OFFICIALS DIDN'T HAVE DEBRIS PLAN
By Joe Newman
Tuesday, February 4, 2003
As tragic as the Columbia disaster is, it could have been much worse if debris had rained down on the Dallas area, with its 3.5 million people, or some other heavily populated area in the shuttle's path.
Instead, the majority of the pieces fell onto sparsely populated Nacogdoches County—population 59,000.
But while President Bush and NASA Administrator Sean O'Keefe expressed amazement that no one was struck by debris, the thanks goes more to the prevailing winds and pure luck than any carefully planned NASA trajectory.On its way down, Columbia passed high over Southern California and Arizona before it began disintegrating 207,000 feet over Texas.
If it had continued descending, it would have glided over Dallas and near New Orleans before curving along the Florida Panhandle into Central Florida on its way to landing at Cape Canaveral. Until Saturday, very few people worried about the dangers a disaster on re-entry might pose to those below.
"To my knowledge, I don't think we've ever really studied the breakup of the shuttle on re-entry," said Robert Eleazer, an engineer with ACTA, a California company that has a contract with the Air Force. ACTA has developed computer models showing what happens when spacecraft, including the space shuttle, break up during a launch.
However, when it comes to re-entry, the shuttle is considered no more dangerous than a jumbo jet, Eleazer said. "The bottom line is between a DC-9 falling out of the air and the space shuttle—there's not any difference," Eleazer said.
"Launch is obviously a much greater hazard." For launches, there's a whole different level of anxiety compared with when the space shuttle returns to Earth, mainly because of the millions of gallons of rocket fuel strapped onto the shuttle.
If something goes wrong at liftoff, there are computer models showing where the wind might carry debris and gases. Hazardous-materials teams and emergency crews are on alert. There's even a self-destruct button that can be used if the shuttle veers toward a populated area.
But federal emergency management officials, as well as state officials in Texas and Florida, were unaware of any specific contingency plans for a shuttle disaster on re-entry. "We have emergency preparedness plans for all sorts of incidents and disasters," said William Ayres, a spokesman for the Texas Emergency Management division. "I don't think we have a plan for a shuttle breaking up over us."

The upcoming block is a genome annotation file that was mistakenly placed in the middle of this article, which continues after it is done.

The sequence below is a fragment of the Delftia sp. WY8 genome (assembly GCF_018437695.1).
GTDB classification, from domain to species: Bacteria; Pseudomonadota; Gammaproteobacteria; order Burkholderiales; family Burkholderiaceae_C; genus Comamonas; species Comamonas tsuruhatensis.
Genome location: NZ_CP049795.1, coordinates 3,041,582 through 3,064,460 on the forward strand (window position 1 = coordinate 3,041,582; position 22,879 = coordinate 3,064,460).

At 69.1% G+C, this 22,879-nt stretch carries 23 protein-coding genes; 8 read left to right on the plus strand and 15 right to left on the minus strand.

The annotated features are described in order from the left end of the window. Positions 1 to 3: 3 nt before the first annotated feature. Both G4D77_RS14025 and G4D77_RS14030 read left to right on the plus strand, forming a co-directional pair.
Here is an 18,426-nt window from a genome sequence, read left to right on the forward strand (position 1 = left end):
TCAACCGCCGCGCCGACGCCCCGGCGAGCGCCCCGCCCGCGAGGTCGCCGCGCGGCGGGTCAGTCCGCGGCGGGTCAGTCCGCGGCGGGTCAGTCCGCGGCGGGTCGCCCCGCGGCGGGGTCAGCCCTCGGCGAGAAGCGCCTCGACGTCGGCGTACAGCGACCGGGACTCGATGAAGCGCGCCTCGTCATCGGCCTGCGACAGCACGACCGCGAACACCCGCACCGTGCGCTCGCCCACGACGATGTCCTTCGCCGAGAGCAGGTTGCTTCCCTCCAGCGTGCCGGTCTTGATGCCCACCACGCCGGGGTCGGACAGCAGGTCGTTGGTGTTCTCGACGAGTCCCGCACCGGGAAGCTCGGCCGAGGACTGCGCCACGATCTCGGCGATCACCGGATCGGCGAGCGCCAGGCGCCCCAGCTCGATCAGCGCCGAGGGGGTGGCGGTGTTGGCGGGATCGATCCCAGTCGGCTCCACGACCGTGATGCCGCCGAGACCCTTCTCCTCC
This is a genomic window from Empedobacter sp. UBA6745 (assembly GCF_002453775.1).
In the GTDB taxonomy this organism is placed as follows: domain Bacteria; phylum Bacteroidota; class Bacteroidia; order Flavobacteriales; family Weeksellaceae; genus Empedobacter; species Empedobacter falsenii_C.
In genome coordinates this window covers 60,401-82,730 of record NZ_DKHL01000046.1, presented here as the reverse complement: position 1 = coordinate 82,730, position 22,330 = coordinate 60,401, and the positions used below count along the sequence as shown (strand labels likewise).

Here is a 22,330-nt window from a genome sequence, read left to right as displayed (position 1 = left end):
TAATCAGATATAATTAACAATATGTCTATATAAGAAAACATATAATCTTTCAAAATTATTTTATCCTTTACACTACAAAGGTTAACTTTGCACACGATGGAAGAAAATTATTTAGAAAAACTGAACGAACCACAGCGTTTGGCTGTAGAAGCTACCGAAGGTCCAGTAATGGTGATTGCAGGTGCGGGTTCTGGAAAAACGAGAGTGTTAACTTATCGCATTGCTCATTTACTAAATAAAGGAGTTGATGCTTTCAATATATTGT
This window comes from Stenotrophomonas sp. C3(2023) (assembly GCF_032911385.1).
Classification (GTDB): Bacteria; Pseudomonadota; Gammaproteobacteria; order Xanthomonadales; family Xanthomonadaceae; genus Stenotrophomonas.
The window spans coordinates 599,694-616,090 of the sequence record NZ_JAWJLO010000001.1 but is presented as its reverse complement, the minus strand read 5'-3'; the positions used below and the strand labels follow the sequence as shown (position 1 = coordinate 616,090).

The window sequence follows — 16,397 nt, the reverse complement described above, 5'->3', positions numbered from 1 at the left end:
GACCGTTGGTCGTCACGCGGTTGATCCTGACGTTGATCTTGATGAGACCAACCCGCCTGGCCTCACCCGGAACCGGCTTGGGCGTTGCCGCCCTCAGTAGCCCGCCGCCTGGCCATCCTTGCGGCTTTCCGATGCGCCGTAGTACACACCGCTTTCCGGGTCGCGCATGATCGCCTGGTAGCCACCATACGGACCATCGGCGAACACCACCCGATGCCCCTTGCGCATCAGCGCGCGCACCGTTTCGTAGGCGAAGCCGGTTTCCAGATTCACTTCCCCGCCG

In Brevard County, officials are always "aware" that the shuttle is returning, but there's no specific planfor what to do if it crashes. "It's just like an airliner. Do we have a plan if an airliner breaks up in the air?" said Bob Lay, Brevard Emergency Management director. But in the case of a shuttle breakup, there are hazardous materials to worry about that aren't aboard a typical airliner.
One of the biggest concerns is a chemical called hydrazine, the propellant used to power the thruster rockets. It is highly toxic, has been linked to cancer and can cause temporary blindness and respiratory problems. Officials have warned people not to touch any shuttle pieces they encounter for fear they might be tainted with hydrazine or some other chemical.
"What has happened with this shuttle disaster, unfortunately, is you have a scenario where this very dangerous compound has been dispersed," said Mike Shaw, an official with Interscan, a NASA contractor. The Los Angeles company makes the sensors that are used at the launch pad to detect hydrazine leaks. "If people come in contact with it, it can be very nasty, very quickly," Shaw said.
"There's also a good chance that the fuel was dispersed into the atmosphere", said Russell Prough, a biochemist at the University of Louisville who has researched hydrazine. But the hydrazine would be high enough in the atmosphere that it poses no immediate threat to people on the ground," he said.
Eleazer, the ACTA engineer, also said it was unlikely that any hydrazine made it to the ground. "It's more likely that the rocket fuel burned up in the atmosphere," he said. "The one danger might be that a fuel container may have come to Earth intact," he said. "While there's plenty that's still unknown about the accident, researchers, including himself, are already working on computer models to answer those questions," Eleazer said.